Obi, 22, noticed a small boil on the tip of his penis which later burst to form a very painful sore. About a week later, he also observed painful swellings in his groin.
He also felt pain when urinating.
He went to see a doctor who after examining him requested some laboratory investigations.
The results showed that Obi had Chancroid.
The doctor prescibed antibiotics and other medications and the symptoms resolved.
What Is Chancroid?
Chancroid is a sexually transmitted infection caused by bacteria. It is usually characterised by a painful sore on the penis.
Although men and women are both affected, chancroid is commoner in men especially those who are uncircumcised.
It is common in developing countries especially among commercial sex workers and people of low socioeconomic status.
What Causes Chancroid?
Chancroid is caused by a type of bacteria.
The infection is usually transmitted from person to person during unprotected sexual intercourse.
The bacteria enter the body through tiny unseen cuts or breakages in the skin.
What Are The Signs And Symptoms Of Chancroid?
Chancroid usually begins a painful boil which often appears five to seven days after the infection.
The boil then breaks down to form an extremely painful and deep sore with soft, irregular margins. The sore tends to bleed easily on contact.
Men usually have just one sore while women may have up to four.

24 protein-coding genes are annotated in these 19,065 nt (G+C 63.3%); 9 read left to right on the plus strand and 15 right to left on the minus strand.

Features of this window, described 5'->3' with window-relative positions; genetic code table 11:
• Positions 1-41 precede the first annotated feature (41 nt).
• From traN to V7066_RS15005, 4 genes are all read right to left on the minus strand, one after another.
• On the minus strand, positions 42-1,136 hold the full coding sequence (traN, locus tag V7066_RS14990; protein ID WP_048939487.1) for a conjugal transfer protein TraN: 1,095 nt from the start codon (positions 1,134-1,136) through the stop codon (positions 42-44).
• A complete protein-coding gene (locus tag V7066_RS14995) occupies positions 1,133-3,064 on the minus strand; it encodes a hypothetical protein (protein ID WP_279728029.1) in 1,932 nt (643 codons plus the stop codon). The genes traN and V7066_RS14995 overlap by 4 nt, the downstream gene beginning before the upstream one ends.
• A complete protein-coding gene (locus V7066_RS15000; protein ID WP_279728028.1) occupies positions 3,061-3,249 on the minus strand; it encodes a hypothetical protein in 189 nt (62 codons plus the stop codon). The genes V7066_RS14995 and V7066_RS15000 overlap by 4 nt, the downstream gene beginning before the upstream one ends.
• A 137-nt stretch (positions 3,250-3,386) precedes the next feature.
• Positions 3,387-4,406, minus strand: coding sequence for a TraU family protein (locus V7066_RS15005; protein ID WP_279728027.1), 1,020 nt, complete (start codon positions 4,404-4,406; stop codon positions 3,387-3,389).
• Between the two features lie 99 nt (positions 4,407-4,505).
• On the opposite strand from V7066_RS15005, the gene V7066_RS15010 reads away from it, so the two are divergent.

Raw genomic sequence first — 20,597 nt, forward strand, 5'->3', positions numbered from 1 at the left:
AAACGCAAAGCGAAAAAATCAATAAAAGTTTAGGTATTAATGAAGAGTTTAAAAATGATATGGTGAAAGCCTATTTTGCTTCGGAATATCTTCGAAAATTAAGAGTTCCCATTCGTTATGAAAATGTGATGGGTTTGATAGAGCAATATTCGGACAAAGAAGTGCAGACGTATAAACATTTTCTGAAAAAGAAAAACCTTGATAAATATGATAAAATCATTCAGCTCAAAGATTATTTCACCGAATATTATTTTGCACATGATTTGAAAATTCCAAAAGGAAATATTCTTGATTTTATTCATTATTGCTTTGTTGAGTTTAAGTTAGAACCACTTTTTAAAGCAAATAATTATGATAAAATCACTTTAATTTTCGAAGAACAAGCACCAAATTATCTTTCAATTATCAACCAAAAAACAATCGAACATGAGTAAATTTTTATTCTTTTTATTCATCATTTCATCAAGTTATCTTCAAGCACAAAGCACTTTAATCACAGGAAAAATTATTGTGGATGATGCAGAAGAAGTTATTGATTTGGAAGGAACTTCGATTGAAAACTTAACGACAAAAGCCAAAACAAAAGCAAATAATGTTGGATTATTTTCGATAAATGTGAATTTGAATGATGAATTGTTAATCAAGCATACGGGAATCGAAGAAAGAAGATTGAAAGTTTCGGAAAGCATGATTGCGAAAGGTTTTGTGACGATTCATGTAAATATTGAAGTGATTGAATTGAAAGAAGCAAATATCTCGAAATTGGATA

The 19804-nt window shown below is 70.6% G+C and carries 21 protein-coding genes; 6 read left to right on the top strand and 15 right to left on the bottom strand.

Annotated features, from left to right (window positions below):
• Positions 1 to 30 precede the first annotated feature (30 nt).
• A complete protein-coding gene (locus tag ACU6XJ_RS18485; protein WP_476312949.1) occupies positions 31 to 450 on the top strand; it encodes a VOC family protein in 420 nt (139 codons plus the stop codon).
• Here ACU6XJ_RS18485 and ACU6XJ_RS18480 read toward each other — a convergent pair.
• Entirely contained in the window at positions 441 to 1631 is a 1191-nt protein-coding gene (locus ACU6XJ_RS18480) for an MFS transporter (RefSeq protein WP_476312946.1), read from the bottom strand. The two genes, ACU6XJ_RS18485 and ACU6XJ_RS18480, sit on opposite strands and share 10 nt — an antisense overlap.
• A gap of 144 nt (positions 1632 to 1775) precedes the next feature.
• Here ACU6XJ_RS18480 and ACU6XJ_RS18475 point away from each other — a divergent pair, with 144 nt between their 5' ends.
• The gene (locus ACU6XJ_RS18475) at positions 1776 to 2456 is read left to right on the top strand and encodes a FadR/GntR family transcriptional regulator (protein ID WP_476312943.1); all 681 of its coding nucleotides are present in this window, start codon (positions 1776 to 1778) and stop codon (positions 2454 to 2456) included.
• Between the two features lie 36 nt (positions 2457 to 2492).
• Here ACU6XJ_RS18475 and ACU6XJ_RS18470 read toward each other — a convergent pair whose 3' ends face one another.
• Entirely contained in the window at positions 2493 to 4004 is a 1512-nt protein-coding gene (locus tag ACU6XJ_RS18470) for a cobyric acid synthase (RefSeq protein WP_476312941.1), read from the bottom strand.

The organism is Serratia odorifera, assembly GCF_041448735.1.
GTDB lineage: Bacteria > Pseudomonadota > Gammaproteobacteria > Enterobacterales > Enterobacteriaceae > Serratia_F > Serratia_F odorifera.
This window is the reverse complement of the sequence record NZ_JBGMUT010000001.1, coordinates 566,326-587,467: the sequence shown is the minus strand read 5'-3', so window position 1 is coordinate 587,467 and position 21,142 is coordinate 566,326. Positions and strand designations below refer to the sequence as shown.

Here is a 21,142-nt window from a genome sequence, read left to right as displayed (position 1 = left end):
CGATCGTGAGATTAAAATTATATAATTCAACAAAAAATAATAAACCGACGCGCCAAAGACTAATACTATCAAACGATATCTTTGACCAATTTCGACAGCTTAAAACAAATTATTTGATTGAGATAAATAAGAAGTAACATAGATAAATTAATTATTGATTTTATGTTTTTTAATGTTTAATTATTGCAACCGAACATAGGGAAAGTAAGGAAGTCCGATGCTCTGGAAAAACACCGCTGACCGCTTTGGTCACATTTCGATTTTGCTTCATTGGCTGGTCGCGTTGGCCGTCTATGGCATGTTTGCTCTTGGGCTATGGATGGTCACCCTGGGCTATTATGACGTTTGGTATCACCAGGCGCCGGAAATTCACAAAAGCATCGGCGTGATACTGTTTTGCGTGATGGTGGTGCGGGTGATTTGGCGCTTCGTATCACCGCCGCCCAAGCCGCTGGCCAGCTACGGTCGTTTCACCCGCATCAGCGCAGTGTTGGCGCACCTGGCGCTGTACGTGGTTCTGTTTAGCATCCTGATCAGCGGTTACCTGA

The sore may be on any part of the penis in men and the pubic area in women.
Other symptoms that the patient may experience include:
- Painful swellings in the groin
- Pain during urination
- Pain during intercourse
How Is Chancroid Diagnosed?
Sexually transmitted infections such as Syphilis and genital herpes usually resemble chancroid.
However, the sore in syphilis is usually not painful while genital herpes which causes a painful sore, isn’t associated with groin swellings.
To confirm the diagnosis of chancroid, laboratory tests are usually required.
- Blood test to pick up particles of the bacteria
- Examination of the fluid oozing from the sore under the microscope to visualise the bacteria
- Tests to exclude the presence of other sexually transmitted infections such as syphilis, HIV, herpes, gonorrhoea etc
How Is Chancroid Treated?
The mainstay of treatment of chancroid are antibiotics which may be given by mouth or as injection into the buttocks.
Chancroid is known to be resistant to many antibiotics and the doctor would usually pick from those that are known to kill the bacteria.
For people with abscesses (swellings that contain pus), drainage would have to be done.
Treatment of partner (s) whether experiencing symptoms or not is also recommended to prevent re-infection of the patient.
What Complications Are Associated With Chancroid?
Chancroid is usually limited to the pubic region and does not spread to other parts of the body.
However if left untreated, chancroid may lead to:
- Large abscesses
- Infection with other bacteria
- Increased risk of HIV infection
How Can Chancroid Be Prevented?
There is no vaccine to prevent chancroid.
Preventive measures that can be taken include:
- Abstinence from sexual intercourse
- Consistent and correct condom use in those who are sexually active.
- Avoidance of having multiple sexual partners.
- Prompt treatment of genital sores in partners.
Chancroid is a disease that causes great distress to the patient.
With proper treatment, the patients usually recover fully.
Treatment of partner (s) is also very important to prevent a re-infection.
If left untreated, it is known to increase the risk of HIV infection by up to 50 percent.